Andrew "Twiggy" Forrest has invested A$20m in Huon Aquaculture. Photo: PA / AAP.

Ocean-loving mining tycoon buys A$20m share of Huon Aquaculture

Australia’s second richest person, mining mogul Andrew “Twiggy” Forrest, has spent almost A$20 million (£10.8m) to buy a 7.33% stake in Tasmanian salmon farmer Huon Aquaculture.

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Forrest, who has a personal net worth of around A$27.25 billion, bought more than 8 million shares.

The tycoon, who made a fortune by founding Fortescue Metals Group in 2003 and turning it into one of the biggest iron ore producers in the world, has a marine science doctorate earned at the University of Western Australia.

Research into the deepest areas of the Indian Ocean, funded by Andrew Forrest's Minderoo Foundation. Click on image to enlarge. Photo: Caladan Oceanic.

Carbon neutral shellfish

The portfolio of Tattarang Pty Ltd, the holding company for the private business interests of Forrest and his wife Nicola, includes Leeuwin Coast, which grows oysters and mussels at three sites on the coast of Western Australia.

Leeuwin Coast was the first aquaculture brand in Australia to have officially certified carbon neutral aquaculture products as part of a brand-wide commitment to lowering emissions and protecting and conserving marine ecosystems.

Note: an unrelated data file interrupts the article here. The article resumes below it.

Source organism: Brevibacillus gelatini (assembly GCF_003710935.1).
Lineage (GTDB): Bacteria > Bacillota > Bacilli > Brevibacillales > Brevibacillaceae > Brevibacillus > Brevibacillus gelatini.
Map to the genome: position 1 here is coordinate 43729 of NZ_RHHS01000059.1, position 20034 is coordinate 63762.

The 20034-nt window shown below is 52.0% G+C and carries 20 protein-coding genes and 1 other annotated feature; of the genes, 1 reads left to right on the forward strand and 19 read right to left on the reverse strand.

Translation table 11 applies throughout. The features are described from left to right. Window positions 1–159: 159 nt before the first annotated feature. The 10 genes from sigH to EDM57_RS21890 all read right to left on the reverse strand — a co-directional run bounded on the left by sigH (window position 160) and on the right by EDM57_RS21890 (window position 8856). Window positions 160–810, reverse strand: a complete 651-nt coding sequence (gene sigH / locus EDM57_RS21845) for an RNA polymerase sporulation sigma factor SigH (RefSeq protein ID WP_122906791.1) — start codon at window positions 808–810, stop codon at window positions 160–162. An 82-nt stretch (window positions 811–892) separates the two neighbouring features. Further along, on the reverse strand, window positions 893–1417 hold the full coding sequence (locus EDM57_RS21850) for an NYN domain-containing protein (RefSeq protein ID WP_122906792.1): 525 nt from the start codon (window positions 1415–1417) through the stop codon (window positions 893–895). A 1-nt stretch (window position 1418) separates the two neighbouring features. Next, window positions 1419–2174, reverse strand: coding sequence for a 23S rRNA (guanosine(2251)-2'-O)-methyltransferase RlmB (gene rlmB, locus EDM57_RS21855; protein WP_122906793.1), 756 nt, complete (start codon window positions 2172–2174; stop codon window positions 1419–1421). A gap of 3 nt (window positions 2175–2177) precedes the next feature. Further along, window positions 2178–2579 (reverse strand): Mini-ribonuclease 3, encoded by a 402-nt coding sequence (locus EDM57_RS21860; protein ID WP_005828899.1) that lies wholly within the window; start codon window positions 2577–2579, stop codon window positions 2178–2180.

In 2019 the Forrests donated A$665m to expand work of their philanthropic Minderoo Foundation in areas including the Foundation’s Flourishing Oceans initiative. Projects include a collaborative project to explore and map the deepest areas of the Indian Ocean, and an independent assessment of country-level progress towards achieving UN Sustainable Development Goal 14.4 to effectively regulate harvesting, end overfishing and restore fish stocks to sustainable levels.

Oceanographic research

The Forrests are also upgrading their 58-metre yacht, the Pangaea Ocean Explorer, to support a broad range of oceanographic research, and are funding a marine research laboratory at Exmouth, in the UNESCO-listed Ningaloo Coast World Heritage site.

In December 2019, just before being awarded his PhD for his dissertation “Pelagic Ecology and Solutions for a Troubled Ocean”, he told The Sydney Morning Herald: “I’ve had a love of the marine world since I can ever remember.

“My parents say I started to talk about [ocean health] when I was 11 years of age.”